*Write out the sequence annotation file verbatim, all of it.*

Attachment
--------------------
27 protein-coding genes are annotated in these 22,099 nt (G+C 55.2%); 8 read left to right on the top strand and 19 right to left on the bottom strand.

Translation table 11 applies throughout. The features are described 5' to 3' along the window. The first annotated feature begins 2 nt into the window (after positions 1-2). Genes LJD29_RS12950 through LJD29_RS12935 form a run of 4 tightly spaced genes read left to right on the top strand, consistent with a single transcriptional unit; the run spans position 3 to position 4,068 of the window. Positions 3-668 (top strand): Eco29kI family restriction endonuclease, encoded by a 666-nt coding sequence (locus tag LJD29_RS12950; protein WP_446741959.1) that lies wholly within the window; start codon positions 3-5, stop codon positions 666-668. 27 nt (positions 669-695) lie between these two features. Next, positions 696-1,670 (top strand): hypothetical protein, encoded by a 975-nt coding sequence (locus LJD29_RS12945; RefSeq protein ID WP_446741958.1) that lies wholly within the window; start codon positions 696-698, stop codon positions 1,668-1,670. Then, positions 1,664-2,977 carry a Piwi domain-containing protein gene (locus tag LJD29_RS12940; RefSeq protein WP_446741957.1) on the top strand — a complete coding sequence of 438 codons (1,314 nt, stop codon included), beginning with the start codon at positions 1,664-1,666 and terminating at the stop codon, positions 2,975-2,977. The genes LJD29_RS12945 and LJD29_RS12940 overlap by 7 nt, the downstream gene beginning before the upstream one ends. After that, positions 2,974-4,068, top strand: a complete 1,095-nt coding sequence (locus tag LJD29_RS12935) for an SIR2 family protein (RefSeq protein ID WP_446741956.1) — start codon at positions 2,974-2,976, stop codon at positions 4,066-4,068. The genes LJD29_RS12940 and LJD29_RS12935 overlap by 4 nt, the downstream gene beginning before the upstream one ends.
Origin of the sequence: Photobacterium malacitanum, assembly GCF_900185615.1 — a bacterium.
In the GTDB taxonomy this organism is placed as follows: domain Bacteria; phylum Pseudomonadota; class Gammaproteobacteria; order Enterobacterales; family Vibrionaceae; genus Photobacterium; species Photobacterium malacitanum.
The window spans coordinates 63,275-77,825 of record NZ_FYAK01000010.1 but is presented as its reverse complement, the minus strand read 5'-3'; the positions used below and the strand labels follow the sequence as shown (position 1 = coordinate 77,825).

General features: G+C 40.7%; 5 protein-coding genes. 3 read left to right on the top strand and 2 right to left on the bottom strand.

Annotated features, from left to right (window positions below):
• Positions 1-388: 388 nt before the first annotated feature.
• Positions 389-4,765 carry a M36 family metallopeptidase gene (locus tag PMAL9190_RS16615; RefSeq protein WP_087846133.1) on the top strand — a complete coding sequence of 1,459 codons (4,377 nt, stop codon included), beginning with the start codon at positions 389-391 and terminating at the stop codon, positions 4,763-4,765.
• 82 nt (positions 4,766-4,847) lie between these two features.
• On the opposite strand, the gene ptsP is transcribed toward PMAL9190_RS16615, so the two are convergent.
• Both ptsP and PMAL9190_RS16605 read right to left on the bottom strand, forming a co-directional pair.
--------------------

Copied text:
27 protein-coding genes are annotated in these 22,099 nt (G+C 55.2%); 8 read left to right on the top strand and 19 right to left on the bottom strand.

Translation table 11 applies throughout. The features are described 5' to 3' along the window. The first annotated feature begins 2 nt into the window (after positions 1-2). Genes LJD29_RS12950 through LJD29_RS12935 form a run of 4 tightly spaced genes read left to right on the top strand, consistent with a single transcriptional unit; the run spans position 3 to position 4,068 of the window. Positions 3-668 (top strand): Eco29kI family restriction endonuclease, encoded by a 666-nt coding sequence (locus tag LJD29_RS12950; protein WP_446741959.1) that lies wholly within the window; start codon positions 3-5, stop codon positions 666-668. 27 nt (positions 669-695) lie between these two features. Next, positions 696-1,670 (top strand): hypothetical protein, encoded by a 975-nt coding sequence (locus LJD29_RS12945; RefSeq protein ID WP_446741958.1) that lies wholly within the window; start codon positions 696-698, stop codon positions 1,668-1,670. Then, positions 1,664-2,977 carry a Piwi domain-containing protein gene (locus tag LJD29_RS12940; RefSeq protein WP_446741957.1) on the top strand — a complete coding sequence of 438 codons (1,314 nt, stop codon included), beginning with the start codon at positions 1,664-1,666 and terminating at the stop codon, positions 2,975-2,977. The genes LJD29_RS12945 and LJD29_RS12940 overlap by 7 nt, the downstream gene beginning before the upstream one ends. After that, positions 2,974-4,068, top strand: a complete 1,095-nt coding sequence (locus tag LJD29_RS12935) for an SIR2 family protein (RefSeq protein ID WP_446741956.1) — start codon at positions 2,974-2,976, stop codon at positions 4,066-4,068. The genes LJD29_RS12940 and LJD29_RS12935 overlap by 4 nt, the downstream gene beginning before the upstream one ends.
Origin of the sequence: Photobacterium malacitanum, assembly GCF_900185615.1 — a bacterium.
In the GTDB taxonomy this organism is placed as follows: domain Bacteria; phylum Pseudomonadota; class Gammaproteobacteria; order Enterobacterales; family Vibrionaceae; genus Photobacterium; species Photobacterium malacitanum.
The window spans coordinates 63,275-77,825 of record NZ_FYAK01000010.1 but is presented as its reverse complement, the minus strand read 5'-3'; the positions used below and the strand labels follow the sequence as shown (position 1 = coordinate 77,825).

General features: G+C 40.7%; 5 protein-coding genes. 3 read left to right on the top strand and 2 right to left on the bottom strand.

Annotated features, from left to right (window positions below):
• Positions 1-388: 388 nt before the first annotated feature.
• Positions 389-4,765 carry a M36 family metallopeptidase gene (locus tag PMAL9190_RS16615; RefSeq protein WP_087846133.1) on the top strand — a complete coding sequence of 1,459 codons (4,377 nt, stop codon included), beginning with the start codon at positions 389-391 and terminating at the stop codon, positions 4,763-4,765.
• 82 nt (positions 4,766-4,847) lie between these two features.
• On the opposite strand, the gene ptsP is transcribed toward PMAL9190_RS16615, so the two are convergent.
• Both ptsP and PMAL9190_RS16605 read right to left on the bottom strand, forming a co-directional pair.